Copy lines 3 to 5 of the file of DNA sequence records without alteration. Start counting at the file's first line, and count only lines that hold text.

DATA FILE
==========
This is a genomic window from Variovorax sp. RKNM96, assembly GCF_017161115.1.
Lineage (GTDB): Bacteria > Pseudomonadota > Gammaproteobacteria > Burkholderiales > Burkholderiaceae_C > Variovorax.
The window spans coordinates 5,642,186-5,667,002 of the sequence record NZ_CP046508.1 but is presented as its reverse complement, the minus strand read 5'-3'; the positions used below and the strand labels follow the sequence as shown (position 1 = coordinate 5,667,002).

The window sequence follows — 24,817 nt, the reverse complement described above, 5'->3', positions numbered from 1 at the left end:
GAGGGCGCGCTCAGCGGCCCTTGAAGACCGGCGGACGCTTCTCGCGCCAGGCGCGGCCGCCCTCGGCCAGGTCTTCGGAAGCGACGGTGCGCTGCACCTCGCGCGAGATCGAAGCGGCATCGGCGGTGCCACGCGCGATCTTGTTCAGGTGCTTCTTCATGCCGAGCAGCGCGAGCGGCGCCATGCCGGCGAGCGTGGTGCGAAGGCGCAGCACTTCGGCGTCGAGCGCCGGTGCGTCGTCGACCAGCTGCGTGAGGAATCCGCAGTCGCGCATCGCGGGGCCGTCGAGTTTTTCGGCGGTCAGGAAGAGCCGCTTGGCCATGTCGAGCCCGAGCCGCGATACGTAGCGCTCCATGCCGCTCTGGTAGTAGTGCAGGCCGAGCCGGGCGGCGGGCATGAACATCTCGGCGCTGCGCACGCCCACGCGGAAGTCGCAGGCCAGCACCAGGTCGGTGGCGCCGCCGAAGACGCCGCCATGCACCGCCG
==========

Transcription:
The window spans coordinates 5,642,186-5,667,002 of the sequence record NZ_CP046508.1 but is presented as its reverse complement, the minus strand read 5'-3'; the positions used below and the strand labels follow the sequence as shown (position 1 = coordinate 5,667,002).

The window sequence follows — 24,817 nt, the reverse complement described above, 5'->3', positions numbered from 1 at the left end:
GAGGGCGCGCTCAGCGGCCCTTGAAGACCGGCGGACGCTTCTCGCGCCAGGCGCGGCCGCCCTCGGCCAGGTCTTCGGAAGCGACGGTGCGCTGCACCTCGCGCGAGATCGAAGCGGCATCGGCGGTGCCACGCGCGATCTTGTTCAGGTGCTTCTTCATGCCGAGCAGCGCGAGCGGCGCCATGCCGGCGAGCGTGGTGCGAAGGCGCAGCACTTCGGCGTCGAGCGCCGGTGCGTCGTCGACCAGCTGCGTGAGGAATCCGCAGTCGCGCATCGCGGGGCCGTCGAGTTTTTCGGCGGTCAGGAAGAGCCGCTTGGCCATGTCGAGCCCGAGCCGCGATACGTAGCGCTCCATGCCGCTCTGGTAGTAGTGCAGGCCGAGCCGGGCGGCGGGCATGAACATCTCGGCGCTGCGCACGCCCACGCGGAAGTCGCAGGCCAGCACCAGGTCGGTGGCGCCGCCGAAGACGCCGCCATGCACCGCCG